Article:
Imaging detection of pulmonary veins' anatomic variant and particularly of PAPVR is important in patients that are candidates for lobectomy for a primary lung neoplasm; in case of PAPVR that involves a pulmonary lobe other than that affected by the cancer, a possible right-sided heart failure may occur, because of increased blood flow through this anomalous vein. Therefore, in those patients, PAPVR should be corrected during lobectomy. This situation does not occur if the neoplasm involves the pulmonary lobe with PAPVR, because the anomalous vessel is resected with lobectomy [1,13].
In asymptomatic patients without significant shunt and signs of right heart overload surgery is not necessary Patients with PAPVR presenting with right ventricle enlargement, tricuspid regurgitation, or clinical symptoms should undergo surgical repair to avoid the development of pulmonary hypertension; surgery consists in implanting the anomalous vein directly into the left auricular appendage or the left atrium [14,15]. In the case of advanced pulmonary hypertension, the transplant is the only option .
Our patient's cardiological evaluation did not reveal any abnormalities, so she continued with periodic follow-up without any treatments related to PAPVR.
PAPVR is a rare anatomic variant and the radiologist should have familiarity with its appearance, because it may be significant in some clinical situations. The distinctive tract of our case in the setting of left-sided upper PAPVR is the curved route of the anomalous vein, that, to our knowledge, has never been described in the literature.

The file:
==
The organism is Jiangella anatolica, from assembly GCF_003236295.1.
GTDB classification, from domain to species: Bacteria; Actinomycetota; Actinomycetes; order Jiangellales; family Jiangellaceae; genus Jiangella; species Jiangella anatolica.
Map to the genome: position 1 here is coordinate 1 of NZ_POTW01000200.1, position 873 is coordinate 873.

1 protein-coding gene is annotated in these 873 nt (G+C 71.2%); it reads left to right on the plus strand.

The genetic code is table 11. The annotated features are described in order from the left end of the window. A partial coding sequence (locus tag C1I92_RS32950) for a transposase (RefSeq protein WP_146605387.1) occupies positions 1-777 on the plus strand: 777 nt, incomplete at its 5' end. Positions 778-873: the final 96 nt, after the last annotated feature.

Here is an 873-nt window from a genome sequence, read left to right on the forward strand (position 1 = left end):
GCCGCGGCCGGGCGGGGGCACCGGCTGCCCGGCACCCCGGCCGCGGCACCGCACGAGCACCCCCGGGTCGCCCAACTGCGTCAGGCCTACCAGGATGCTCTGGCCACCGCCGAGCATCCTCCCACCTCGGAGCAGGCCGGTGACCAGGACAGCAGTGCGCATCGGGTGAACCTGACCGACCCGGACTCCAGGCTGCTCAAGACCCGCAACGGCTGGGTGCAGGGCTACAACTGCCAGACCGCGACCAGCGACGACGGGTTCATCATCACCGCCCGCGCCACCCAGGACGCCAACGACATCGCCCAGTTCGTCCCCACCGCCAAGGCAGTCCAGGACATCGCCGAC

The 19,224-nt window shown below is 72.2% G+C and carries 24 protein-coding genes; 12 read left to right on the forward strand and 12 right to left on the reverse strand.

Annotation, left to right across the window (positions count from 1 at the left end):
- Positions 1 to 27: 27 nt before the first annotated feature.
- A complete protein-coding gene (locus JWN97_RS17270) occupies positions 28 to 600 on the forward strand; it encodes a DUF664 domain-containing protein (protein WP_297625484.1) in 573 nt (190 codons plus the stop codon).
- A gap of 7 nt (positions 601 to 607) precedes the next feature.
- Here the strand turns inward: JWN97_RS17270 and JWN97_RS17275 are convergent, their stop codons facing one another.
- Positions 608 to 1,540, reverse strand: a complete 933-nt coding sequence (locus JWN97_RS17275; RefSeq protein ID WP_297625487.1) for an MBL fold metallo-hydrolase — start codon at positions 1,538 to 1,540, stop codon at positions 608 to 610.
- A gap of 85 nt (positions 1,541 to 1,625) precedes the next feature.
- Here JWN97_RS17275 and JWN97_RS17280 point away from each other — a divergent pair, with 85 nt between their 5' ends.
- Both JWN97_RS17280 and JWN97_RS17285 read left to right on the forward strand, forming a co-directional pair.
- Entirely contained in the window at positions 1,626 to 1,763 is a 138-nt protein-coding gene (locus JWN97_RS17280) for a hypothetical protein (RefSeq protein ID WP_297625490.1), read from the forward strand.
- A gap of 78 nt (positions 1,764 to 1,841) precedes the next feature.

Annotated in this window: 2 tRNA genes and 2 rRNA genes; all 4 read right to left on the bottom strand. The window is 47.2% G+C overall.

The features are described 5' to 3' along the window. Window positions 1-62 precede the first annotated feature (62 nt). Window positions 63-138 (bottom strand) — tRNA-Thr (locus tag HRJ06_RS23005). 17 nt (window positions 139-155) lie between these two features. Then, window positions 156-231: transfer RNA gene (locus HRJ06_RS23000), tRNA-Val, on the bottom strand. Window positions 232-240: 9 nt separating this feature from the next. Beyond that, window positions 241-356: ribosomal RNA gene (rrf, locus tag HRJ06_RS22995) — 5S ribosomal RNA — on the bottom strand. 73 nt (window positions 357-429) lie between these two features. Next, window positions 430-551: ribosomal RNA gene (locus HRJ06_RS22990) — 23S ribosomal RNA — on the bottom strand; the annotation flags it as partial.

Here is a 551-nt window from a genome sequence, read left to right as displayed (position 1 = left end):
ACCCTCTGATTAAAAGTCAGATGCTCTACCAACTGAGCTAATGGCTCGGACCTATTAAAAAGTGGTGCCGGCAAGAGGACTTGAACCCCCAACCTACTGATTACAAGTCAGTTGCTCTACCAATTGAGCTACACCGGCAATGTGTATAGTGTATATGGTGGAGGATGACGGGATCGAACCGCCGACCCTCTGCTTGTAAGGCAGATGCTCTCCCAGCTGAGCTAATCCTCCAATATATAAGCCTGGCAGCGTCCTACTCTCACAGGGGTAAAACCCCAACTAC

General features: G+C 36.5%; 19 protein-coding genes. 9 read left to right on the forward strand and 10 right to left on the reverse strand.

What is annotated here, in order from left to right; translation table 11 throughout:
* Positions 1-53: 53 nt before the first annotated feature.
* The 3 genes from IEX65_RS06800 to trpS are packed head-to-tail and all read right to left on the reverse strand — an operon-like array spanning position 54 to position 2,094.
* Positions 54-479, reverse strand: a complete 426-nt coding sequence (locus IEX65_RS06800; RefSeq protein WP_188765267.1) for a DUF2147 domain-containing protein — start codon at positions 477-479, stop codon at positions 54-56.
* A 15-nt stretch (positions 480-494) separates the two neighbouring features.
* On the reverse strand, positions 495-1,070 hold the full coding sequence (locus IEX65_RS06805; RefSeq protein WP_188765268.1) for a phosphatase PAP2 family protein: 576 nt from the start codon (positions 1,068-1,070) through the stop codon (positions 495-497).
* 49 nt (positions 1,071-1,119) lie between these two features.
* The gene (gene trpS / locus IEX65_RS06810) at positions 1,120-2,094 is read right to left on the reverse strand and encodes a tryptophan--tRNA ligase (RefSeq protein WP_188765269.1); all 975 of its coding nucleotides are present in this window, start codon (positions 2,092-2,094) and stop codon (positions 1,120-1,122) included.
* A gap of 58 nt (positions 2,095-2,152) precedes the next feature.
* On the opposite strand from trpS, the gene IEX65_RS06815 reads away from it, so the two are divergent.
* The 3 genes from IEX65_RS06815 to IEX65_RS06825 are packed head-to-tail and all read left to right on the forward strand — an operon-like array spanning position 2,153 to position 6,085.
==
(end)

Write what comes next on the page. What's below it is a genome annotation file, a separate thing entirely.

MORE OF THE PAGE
Informed consent to use images for academic purposes has been obtained from the patient prior to scan acquisition.
The authors declare that there is no conflict of interests regarding the publication of this paper.
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Eleonora Tricarico, (1) Francesco Tricarico, (2) and Carlo Florio (3)
(1) Department of Radiology, Policlinico di Bari, Bari, Italy
(2) Department of Radiology, P.O. San Paolo, Bari, Italy
(3) Department of Radiology, C.B.H. Mater Dei, Bari, Italy
Correspondence should be addressed to Eleonora Tricarico; email@example.com
Received 2 May 2016; Accepted 18 September 2016
Academic Editor: Atsushi Komemushi
Caption: Figure 1: Axial and coronal sequential images: (a, b) the left upper pulmonary vein (light blue) first runs under the left pulmonary artery, (c, d) then goes up medially to it, (e, f) crosses the aortopulmonary window, and finally (g) joins the left brachiocephalic vein.
Caption: Figure 2: Axial sequential images: (a, b) the accessory lingular vein (red) presents orthotopic drainage to the left atrium.
Caption: Figure 3: 3D reconstructions: (a, b) the left upper pulmonary vein (light blue) describes a curved line with superior concavity, finally joining the left brachiocephalic vein; (c) the lingular vein (red) has independent drainage to the left atrium.
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|Title Annotation:||Case Report|
|Author:||Tricarico, Eleonora; Tricarico, Francesco; Florio, Carlo|
|Publication:||Case Reports in Radiology|
|Article Type:||Case study|
|Date:||Jan 1, 2016|